European settlers began arriving at Lyttelton and Christchurch in large numbers from 1850. Akaroa lost its prominence, but many of the French settlers applied for British citizenship and as early as 1851 the township was being touted as a resort for city-dwellers. With the opening of a public jetty in 1858-59, Akaroa added to its maritime heritage, serving coastal shipping as well as visiting whale ships. The town initiated a regatta and the sheltered port has long been a popular call for summer excursion cruises. It grew steadily during the late 19th and early 20th centuries, giving the township the characteristic streetscape now appreciated by many visitors. In later years Akaroa's economy thrived on grass seed growing and the dairying industry booms. It is now primarily a coastal resort and retirement centre.

Akaroa was one of the first towns in New Zealand to appreciate its heritage qualities. In 1961 the Langlois-Eteveneux cottage was acquired for public preservation (opening as a living museum three years later.) The town has a very high number of Trust-registered historic buildings and the recent publication of books such as Gwenda Turner's Akaroa, Gordon Ogilvie's Banks Peninsula and Philip Tremewan's French Akaroa attest to the widespread appreciation of the town's heritage.

(c) Lies within the territorial limits of New Zealand:

Meets the criteria.

RECOMMENDATION: Registration as an historic area.

The following text is from the original Historic Area Assessment Under Section 23 Criteria report presented to the Board Feb 1999:


The majority of visitors to Akaroa appreciate the place because of its peace and tranquillity, the beauty of the location, the village atmosphere, the charm of the old colonial cottages, churches, civic buildings, narrow winding streets, bridges and gardens, and the fact that these are all still intact and represent a unique architectural and community environment.


The Curator of the Akaroa Museum describes the architectural character of the town as being predominantly British Colonial, typified by weatherboard construction, cob infill, steep pitched roofs with dormer windows, verandahs and sash windows.

Essentially this view is correct. A French style or French character of architecture, where it is evident in Akaroa, is relatively recent and cultivated. Perhaps the only genuine original French styled building in the town is the Langlois-Eteveneaux House, c.1841-45, on the corner of Rue Lavaud and Rue Balguerie. This place is said to have been prefabricated in France. Evidence of French styling, at least, can be noted in details which are not common to colonial buildings in New Zealand i.e., a steeply pitched roof with a concave profile at the eaves, a facade divided into five bays in trabeated form defined by pilasters and cornice, inward opening casement windows, window shutters which actually close, and air conditioning vents under the eaves. According to Charles Fearnley however, one of the original owners of the cottage returned to Akaroa around 1890 and it was he who was responsible for refurbishing the exterior of the building "in the French style."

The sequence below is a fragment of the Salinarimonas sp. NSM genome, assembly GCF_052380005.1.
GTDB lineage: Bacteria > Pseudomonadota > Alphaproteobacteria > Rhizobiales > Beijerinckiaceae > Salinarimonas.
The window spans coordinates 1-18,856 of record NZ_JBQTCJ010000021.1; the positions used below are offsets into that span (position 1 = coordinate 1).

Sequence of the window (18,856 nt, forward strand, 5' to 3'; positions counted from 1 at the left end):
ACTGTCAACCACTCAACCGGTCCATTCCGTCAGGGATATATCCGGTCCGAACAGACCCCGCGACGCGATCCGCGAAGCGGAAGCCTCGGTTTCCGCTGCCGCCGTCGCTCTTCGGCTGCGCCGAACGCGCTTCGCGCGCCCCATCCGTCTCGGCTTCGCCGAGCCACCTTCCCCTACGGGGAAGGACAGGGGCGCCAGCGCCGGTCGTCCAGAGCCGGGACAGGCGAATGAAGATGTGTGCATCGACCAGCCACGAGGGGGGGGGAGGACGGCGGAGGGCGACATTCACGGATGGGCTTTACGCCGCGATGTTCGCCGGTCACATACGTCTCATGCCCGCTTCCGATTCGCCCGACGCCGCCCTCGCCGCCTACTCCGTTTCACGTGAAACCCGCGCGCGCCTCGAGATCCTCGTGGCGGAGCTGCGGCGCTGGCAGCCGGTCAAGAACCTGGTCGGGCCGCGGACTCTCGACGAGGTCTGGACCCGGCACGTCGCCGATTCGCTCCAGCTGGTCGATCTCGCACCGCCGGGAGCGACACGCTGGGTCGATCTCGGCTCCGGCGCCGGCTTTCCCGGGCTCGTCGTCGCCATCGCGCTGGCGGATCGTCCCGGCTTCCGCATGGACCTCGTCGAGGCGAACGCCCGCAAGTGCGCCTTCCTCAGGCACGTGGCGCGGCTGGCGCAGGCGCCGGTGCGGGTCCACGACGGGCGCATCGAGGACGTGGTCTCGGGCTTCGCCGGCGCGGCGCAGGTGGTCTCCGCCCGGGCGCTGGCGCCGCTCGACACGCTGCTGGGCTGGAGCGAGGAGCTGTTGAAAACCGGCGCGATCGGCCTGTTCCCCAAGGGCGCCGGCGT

St Patrick's Church below L'Aube Hill (1864) is also noted for having an authentic French style, principally in the form of stepped bargeboards and an offset spire set on a squat salt shaker form tower. The style is certainly Gallic in flavour and its presence in Akaroa can probably be attributed to the influence that Father J.B. Chataigner (a French priest who arrived in New Zealand in the early 1860s, and who was known to have a very strong character) had over the design drawn by the architect, English-born Benjamin Mountfort.

Most of the genuinely authentic old buildings in Akaroa, however, date from the flood of British settlers in the 1850s and 1860s. This architecture is colonial British and the full range of colonial styles may be seen including Colonial Box Cottage or the 'intimately scaled' cottage, Colonial Carpenter Gothic in both domestic and ecclesiastical buildings, Colonial Georgian, Colonial Regency - a notable example being “Blythcliff” on the Rue Balguerie, and Victorian Free Classical. It has been a popular view that this range of architectural styles was confined to the 'English' or south end of the town which extends past Stanley Park. Fearnley argues that in reality the architecture does not vary from one end of the town to the other. The evidence supports this view. If we take just one street with a French name - the Rue Jolie for example, we find that all of the buildings listed by the Civic Trust were built twenty or more years after the first period of settlement and include such places as the Gaiety Hall, 1877, a Roman temple fronted building which is an exercise in Victorian Free Classical style, and the 'Coronation Library,' which is an essay in English Domestic Revival style in the manner of Philip Webb by Christchurch architect, Samuel Farr. Farr was also the designer of Blythcliff and of the first St Peter's Church in Akaroa (1852) and probably was also the architect of the present, second, St Peter's Church, Akaroa (1864) - a building which Fearnley describes as being a timber copy of an English parish church. The houses in the Rue Jolie, as in the other streets included in the historic area, are all of a uniformly local, New Zealand colonial style with bracketed verandah posts, gable or dog-house dormer windows, box cottage or Carpenter Gothic plan with decorated bargeboards - types that were found throughout the North and South Islands during the same period.